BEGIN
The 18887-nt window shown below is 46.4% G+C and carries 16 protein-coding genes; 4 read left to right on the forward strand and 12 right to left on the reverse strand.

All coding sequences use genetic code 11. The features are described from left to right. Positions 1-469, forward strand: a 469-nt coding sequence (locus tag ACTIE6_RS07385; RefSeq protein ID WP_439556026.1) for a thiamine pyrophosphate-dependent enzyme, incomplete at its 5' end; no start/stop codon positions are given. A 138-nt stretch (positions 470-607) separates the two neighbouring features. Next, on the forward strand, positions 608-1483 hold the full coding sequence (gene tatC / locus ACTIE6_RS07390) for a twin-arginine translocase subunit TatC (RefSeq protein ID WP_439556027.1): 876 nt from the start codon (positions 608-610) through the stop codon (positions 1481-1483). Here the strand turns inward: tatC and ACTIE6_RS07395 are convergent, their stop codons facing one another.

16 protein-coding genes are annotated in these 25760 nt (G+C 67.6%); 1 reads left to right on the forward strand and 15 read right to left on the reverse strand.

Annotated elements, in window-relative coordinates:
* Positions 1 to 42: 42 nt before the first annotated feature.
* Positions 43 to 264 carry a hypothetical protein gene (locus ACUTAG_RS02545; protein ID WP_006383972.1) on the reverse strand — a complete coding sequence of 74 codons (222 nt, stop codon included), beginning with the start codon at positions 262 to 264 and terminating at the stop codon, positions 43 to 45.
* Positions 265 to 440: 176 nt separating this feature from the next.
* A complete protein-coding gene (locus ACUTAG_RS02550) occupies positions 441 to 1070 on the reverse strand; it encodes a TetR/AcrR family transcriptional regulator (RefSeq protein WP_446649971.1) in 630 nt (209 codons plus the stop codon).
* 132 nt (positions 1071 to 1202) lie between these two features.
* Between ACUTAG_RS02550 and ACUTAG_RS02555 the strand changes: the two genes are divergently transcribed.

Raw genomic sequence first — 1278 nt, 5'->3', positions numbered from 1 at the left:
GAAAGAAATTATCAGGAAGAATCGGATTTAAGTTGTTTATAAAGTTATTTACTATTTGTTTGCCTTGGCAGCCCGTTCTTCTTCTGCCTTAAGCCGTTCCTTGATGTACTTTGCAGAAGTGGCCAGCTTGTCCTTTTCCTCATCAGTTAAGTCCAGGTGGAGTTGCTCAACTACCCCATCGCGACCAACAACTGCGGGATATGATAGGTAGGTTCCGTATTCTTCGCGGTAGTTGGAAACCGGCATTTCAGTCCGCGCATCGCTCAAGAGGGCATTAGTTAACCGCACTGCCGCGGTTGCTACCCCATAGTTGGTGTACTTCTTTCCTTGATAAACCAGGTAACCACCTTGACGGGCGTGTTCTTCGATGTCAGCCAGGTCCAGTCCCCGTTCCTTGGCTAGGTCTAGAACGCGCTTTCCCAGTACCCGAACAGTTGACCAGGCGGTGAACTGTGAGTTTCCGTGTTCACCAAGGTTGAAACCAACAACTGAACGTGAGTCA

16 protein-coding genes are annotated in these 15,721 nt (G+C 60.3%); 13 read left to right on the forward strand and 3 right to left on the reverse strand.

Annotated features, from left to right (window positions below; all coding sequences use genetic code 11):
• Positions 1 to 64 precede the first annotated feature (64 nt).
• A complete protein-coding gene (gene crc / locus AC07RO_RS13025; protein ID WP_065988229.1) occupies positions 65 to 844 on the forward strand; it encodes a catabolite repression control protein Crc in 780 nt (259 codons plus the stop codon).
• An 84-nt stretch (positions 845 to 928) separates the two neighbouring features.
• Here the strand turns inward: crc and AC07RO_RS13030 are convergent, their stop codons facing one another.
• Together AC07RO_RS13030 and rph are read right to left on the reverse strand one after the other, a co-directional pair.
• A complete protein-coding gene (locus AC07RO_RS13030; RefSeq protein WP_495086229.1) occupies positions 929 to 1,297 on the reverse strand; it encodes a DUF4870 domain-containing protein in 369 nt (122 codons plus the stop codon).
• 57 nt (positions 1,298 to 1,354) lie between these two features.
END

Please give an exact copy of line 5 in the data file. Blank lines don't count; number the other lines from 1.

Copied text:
* Positions 1 to 42: 42 nt before the first annotated feature.